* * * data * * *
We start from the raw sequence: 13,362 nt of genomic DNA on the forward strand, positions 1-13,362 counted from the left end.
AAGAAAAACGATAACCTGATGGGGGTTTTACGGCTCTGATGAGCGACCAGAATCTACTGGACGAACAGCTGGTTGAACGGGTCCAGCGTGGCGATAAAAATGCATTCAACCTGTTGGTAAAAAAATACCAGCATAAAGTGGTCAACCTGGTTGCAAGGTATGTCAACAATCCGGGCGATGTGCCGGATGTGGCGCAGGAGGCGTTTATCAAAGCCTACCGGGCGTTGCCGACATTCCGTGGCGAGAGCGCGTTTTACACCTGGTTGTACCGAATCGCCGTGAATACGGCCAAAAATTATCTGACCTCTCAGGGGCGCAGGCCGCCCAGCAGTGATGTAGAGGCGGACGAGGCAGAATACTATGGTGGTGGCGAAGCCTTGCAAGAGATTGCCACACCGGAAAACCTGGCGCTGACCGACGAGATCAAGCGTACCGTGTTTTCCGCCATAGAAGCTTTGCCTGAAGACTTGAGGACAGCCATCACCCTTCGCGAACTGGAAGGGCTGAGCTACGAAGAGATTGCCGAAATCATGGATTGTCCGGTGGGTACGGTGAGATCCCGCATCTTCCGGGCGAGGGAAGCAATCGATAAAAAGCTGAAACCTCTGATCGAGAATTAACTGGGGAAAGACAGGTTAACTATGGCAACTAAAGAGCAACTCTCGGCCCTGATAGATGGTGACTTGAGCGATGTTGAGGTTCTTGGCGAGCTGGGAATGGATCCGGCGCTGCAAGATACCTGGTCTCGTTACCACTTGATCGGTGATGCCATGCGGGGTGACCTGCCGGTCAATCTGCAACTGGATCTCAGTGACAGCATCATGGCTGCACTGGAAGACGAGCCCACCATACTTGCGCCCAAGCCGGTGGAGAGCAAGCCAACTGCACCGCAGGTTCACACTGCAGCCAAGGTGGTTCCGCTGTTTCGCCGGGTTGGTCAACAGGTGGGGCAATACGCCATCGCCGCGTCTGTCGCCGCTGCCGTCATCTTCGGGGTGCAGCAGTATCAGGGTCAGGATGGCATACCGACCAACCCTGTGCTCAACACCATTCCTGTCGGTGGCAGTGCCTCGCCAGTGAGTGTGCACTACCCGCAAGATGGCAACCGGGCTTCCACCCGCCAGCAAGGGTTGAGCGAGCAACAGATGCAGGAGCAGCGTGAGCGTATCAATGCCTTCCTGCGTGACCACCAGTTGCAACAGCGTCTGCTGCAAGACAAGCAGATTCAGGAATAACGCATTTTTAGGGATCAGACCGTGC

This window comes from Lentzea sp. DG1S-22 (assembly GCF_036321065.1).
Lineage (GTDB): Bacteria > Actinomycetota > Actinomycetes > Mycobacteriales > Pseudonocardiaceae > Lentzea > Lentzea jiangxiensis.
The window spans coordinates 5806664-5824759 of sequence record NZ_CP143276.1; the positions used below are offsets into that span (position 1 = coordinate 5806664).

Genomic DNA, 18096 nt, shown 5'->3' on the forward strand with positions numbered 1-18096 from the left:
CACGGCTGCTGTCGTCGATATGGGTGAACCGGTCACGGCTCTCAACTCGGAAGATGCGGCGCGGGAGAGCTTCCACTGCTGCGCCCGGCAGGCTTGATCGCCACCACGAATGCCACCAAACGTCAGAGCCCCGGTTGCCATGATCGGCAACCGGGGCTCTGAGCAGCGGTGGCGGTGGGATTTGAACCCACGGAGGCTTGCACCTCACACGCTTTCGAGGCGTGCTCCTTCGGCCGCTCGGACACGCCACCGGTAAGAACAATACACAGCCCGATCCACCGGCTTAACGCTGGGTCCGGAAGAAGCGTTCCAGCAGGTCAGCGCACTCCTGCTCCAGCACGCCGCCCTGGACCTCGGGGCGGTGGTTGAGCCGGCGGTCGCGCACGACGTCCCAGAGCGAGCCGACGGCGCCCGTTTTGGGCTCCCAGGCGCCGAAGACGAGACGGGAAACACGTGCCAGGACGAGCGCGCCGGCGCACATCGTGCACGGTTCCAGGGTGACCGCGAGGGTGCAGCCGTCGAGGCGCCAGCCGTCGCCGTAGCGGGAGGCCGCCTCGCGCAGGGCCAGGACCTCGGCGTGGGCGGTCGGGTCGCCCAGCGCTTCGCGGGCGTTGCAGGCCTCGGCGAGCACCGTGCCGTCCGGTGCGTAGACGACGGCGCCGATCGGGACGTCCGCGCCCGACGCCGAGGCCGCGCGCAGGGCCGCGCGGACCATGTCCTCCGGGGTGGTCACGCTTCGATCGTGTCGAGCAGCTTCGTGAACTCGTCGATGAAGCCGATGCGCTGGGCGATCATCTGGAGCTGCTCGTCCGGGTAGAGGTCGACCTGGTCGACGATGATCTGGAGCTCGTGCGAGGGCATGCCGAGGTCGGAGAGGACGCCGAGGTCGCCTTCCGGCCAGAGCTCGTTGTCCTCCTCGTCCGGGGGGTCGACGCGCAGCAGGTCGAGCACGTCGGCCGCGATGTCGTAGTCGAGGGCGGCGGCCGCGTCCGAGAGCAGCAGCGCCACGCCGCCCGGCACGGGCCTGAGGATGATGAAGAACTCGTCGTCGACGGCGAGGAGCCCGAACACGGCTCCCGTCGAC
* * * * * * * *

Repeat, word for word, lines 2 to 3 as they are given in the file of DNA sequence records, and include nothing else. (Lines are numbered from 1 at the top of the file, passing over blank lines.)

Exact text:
AAGAAAAACGATAACCTGATGGGGGTTTTACGGCTCTGATGAGCGACCAGAATCTACTGGACGAACAGCTGGTTGAACGGGTCCAGCGTGGCGATAAAAATGCATTCAACCTGTTGGTAAAAAAATACCAGCATAAAGTGGTCAACCTGGTTGCAAGGTATGTCAACAATCCGGGCGATGTGCCGGATGTGGCGCAGGAGGCGTTTATCAAAGCCTACCGGGCGTTGCCGACATTCCGTGGCGAGAGCGCGTTTTACACCTGGTTGTACCGAATCGCCGTGAATACGGCCAAAAATTATCTGACCTCTCAGGGGCGCAGGCCGCCCAGCAGTGATGTAGAGGCGGACGAGGCAGAATACTATGGTGGTGGCGAAGCCTTGCAAGAGATTGCCACACCGGAAAACCTGGCGCTGACCGACGAGATCAAGCGTACCGTGTTTTCCGCCATAGAAGCTTTGCCTGAAGACTTGAGGACAGCCATCACCCTTCGCGAACTGGAAGGGCTGAGCTACGAAGAGATTGCCGAAATCATGGATTGTCCGGTGGGTACGGTGAGATCCCGCATCTTCCGGGCGAGGGAAGCAATCGATAAAAAGCTGAAACCTCTGATCGAGAATTAACTGGGGAAAGACAGGTTAACTATGGCAACTAAAGAGCAACTCTCGGCCCTGATAGATGGTGACTTGAGCGATGTTGAGGTTCTTGGCGAGCTGGGAATGGATCCGGCGCTGCAAGATACCTGGTCTCGTTACCACTTGATCGGTGATGCCATGCGGGGTGACCTGCCGGTCAATCTGCAACTGGATCTCAGTGACAGCATCATGGCTGCACTGGAAGACGAGCCCACCATACTTGCGCCCAAGCCGGTGGAGAGCAAGCCAACTGCACCGCAGGTTCACACTGCAGCCAAGGTGGTTCCGCTGTTTCGCCGGGTTGGTCAACAGGTGGGGCAATACGCCATCGCCGCGTCTGTCGCCGCTGCCGTCATCTTCGGGGTGCAGCAGTATCAGGGTCAGGATGGCATACCGACCAACCCTGTGCTCAACACCATTCCTGTCGGTGGCAGTGCCTCGCCAGTGAGTGTGCACTACCCGCAAGATGGCAACCGGGCTTCCACCCGCCAGCAAGGGTTGAGCGAGCAACAGATGCAGGAGCAGCGTGAGCGTATCAATGCCTTCCTGCGTGACCACCAGTTGCAACAGCGTCTGCTGCAAGACAAGCAGATTCAGGAATAACGCATTTTTAGGGATCAGACCGTGC

This window comes from Lentzea sp. DG1S-22 (assembly GCF_036321065.1).